Distinguished by its academic rigor, experiential focus and research excellence, the science at Amherst program has a distinguished history of advancing scientific understanding. That legacy continues today, as faculty pursue research in topics ranging from the quantum behavior of molecular nanomagnets, to brain circuitry, to fish evolution, to disease transmission and genomics.

Student-Faculty Collaboration

Amherst students are taught by and collaborate with renowned scientists. Forty percent of Amherst students conduct independent honors work that is often similar in scope and depth to graduate-level work. In fact, it’s not unusual for Amherst students to be listed as co-authors of scientific articles in peer-reviewed journals and to present findings at national conferences.

Catherine Sanderson At Amherst, undergraduate students work directly with faculty on empirical scientific research that matters. As an undergraduate at Stanford, I worked with graduate students on research, but at Amherst, my students work directly with me!”
— Catherine Sanderson, Manwell Family Professor in Life Sciences

People working in a lab in the Amherst College Science Center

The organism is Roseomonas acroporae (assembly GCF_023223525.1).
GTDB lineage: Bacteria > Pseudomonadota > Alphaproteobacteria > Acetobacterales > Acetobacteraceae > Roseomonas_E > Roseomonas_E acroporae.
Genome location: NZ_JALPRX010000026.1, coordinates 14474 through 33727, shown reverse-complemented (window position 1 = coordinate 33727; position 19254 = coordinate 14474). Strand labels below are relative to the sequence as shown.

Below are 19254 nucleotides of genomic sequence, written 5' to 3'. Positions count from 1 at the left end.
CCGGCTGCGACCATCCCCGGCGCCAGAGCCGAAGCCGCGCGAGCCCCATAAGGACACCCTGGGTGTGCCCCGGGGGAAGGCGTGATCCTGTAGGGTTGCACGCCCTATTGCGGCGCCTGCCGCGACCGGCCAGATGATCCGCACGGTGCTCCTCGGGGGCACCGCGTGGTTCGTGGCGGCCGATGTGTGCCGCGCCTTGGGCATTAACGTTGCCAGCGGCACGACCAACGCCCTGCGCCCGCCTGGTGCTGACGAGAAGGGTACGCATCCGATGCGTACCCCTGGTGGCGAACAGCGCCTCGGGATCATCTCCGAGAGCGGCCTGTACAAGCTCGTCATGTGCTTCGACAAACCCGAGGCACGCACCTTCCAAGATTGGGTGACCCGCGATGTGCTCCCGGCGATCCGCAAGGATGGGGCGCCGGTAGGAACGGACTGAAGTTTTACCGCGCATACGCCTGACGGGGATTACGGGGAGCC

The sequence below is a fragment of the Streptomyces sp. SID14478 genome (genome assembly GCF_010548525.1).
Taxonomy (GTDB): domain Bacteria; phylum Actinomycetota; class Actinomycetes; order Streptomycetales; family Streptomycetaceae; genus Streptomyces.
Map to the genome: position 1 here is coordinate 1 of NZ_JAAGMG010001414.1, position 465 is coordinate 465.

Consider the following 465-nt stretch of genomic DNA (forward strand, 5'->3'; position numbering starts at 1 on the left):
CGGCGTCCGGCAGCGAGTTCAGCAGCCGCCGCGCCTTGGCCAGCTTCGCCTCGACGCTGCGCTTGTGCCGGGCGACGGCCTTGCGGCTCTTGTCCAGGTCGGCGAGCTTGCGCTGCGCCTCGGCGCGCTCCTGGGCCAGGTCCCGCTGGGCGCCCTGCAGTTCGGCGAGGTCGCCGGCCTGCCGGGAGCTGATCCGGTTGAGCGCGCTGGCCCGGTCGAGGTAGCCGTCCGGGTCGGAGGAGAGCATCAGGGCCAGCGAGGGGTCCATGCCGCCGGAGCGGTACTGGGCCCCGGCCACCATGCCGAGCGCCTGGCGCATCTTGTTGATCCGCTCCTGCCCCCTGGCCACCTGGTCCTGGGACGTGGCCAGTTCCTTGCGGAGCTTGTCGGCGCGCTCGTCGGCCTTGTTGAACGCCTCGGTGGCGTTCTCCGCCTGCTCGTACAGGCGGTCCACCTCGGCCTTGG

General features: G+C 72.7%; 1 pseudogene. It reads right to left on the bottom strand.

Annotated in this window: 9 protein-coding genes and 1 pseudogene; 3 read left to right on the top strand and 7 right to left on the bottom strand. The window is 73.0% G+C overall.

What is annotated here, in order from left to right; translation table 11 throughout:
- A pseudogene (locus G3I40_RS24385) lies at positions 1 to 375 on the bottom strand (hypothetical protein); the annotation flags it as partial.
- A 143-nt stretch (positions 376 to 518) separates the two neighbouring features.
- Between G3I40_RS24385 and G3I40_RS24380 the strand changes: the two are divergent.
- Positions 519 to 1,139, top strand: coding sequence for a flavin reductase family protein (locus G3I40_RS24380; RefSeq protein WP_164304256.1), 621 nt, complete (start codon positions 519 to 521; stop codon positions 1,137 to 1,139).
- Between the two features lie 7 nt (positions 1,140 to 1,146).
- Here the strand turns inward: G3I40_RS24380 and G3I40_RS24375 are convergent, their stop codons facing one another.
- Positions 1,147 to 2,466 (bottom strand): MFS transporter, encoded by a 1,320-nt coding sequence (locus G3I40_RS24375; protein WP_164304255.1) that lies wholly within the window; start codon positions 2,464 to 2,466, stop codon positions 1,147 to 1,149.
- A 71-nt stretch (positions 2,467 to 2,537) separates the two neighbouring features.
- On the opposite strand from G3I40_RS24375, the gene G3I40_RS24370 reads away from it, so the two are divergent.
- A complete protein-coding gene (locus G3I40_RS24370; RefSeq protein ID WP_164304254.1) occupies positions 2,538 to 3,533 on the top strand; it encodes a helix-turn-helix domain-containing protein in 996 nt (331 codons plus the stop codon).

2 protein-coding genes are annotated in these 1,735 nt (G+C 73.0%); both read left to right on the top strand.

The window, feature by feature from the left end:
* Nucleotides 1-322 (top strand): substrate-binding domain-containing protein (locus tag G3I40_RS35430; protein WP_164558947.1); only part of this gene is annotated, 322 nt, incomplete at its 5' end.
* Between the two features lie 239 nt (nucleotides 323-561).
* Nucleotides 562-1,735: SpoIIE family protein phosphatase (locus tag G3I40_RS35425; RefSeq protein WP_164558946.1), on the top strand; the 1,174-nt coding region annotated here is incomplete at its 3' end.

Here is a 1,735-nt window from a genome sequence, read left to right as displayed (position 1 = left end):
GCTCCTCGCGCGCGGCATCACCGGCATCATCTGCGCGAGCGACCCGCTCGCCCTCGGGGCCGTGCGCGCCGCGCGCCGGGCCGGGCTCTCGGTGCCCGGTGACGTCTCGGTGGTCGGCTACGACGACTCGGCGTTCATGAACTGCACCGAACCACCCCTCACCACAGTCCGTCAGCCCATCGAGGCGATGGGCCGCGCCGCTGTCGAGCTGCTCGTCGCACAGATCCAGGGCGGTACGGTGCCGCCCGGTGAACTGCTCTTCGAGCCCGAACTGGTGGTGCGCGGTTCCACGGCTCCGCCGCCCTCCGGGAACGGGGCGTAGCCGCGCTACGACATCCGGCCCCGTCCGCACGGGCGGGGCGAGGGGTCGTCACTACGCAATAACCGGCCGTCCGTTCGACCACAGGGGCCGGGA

The Incubator Program

The STEM Incubator is a new cohort program designed to support and train students who are underrepresented in STEM disciplines, including Black, Latinx, Indigenous, first-generation and low-income students. 

Moss Qualtitative Center

The Moss Quantitative Center

More and more, the world needs people who can analyze data or take quantitative concepts and apply them to answer important questions. The Moss Center is here to help you develop these skills, regardless of your quantitative background. 

group of students in a lab

Being Human in STEM

The Being Human in Stem (HSTEM) Initiative fosters an inclusive, supportive community by helping students, faculty, and staff understand and navigate diverse identities.

New Grant Funds Student-Faculty Research on Alternative Energy

orange QDs turn blue when you add Zinc

Students will engage in hands-on work with artificial photosynthesis.

Assistant professor Jacob Olshansky has won a grant for his research on “tunable quantum dots as sensitizers for photocatalytic CO2 reduction.” He and his students are exploring how quantum dots might convert carbon dioxide into a carbon-neutral fuel.